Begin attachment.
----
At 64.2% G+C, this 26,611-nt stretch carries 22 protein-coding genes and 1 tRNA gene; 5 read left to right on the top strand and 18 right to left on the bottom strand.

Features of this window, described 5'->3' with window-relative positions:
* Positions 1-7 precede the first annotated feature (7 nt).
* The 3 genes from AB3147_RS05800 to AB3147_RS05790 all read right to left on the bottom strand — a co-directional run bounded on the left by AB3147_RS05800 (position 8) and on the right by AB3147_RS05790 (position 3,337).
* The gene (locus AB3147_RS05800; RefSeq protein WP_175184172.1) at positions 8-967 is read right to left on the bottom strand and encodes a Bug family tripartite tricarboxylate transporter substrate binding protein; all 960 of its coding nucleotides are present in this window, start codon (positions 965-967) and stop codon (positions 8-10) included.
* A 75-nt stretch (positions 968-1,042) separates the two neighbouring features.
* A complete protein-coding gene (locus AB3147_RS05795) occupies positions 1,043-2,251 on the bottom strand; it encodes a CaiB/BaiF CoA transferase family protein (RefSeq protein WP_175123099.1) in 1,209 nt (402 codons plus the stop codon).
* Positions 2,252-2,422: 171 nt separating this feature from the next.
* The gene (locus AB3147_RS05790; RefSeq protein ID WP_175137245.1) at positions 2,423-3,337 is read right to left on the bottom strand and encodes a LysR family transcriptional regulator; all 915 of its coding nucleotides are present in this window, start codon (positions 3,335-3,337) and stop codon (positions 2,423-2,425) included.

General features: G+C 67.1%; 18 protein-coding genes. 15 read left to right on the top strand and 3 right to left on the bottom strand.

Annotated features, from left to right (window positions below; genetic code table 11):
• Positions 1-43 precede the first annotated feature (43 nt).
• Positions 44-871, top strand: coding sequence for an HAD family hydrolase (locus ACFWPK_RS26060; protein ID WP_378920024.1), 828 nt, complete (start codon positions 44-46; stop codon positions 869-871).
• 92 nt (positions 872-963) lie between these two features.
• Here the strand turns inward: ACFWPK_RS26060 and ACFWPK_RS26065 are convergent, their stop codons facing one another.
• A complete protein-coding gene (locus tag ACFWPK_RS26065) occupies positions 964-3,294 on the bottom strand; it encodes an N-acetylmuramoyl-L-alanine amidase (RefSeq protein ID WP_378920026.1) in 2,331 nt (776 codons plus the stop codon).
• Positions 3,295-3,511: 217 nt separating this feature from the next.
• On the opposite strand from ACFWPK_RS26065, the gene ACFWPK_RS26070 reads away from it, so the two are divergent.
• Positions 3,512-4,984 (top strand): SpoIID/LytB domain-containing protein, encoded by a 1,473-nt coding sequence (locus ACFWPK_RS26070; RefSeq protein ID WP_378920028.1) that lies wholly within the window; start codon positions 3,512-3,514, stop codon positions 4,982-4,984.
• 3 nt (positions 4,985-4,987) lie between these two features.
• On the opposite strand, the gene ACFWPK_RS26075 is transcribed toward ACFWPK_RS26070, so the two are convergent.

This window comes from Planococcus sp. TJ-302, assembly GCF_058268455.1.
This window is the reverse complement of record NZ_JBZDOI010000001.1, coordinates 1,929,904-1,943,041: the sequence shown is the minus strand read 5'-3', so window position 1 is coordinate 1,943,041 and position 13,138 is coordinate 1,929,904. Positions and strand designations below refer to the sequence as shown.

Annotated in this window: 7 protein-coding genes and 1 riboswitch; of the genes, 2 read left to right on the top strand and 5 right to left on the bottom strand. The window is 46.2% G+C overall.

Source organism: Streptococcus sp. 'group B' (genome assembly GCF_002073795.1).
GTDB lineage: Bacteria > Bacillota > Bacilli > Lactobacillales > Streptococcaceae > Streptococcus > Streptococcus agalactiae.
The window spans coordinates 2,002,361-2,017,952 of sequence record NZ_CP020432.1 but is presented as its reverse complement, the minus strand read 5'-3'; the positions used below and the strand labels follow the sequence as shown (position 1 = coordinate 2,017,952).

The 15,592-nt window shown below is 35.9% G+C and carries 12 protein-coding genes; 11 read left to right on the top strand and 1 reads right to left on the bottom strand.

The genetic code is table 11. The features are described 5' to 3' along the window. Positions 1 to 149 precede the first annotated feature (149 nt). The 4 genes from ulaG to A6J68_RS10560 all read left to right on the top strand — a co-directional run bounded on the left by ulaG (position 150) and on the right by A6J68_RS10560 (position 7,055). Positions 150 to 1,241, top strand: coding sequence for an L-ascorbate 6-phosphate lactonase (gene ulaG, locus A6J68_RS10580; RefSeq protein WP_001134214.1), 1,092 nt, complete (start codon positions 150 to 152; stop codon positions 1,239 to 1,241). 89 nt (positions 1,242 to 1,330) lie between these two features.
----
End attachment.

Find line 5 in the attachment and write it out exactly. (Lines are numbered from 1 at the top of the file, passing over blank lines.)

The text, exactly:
* The gene (locus AB3147_RS05800; RefSeq protein WP_175184172.1) at positions 8-967 is read right to left on the bottom strand and encodes a Bug family tripartite tricarboxylate transporter substrate binding protein; all 960 of its coding nucleotides are present in this window, start codon (positions 965-967) and stop codon (positions 8-10) included.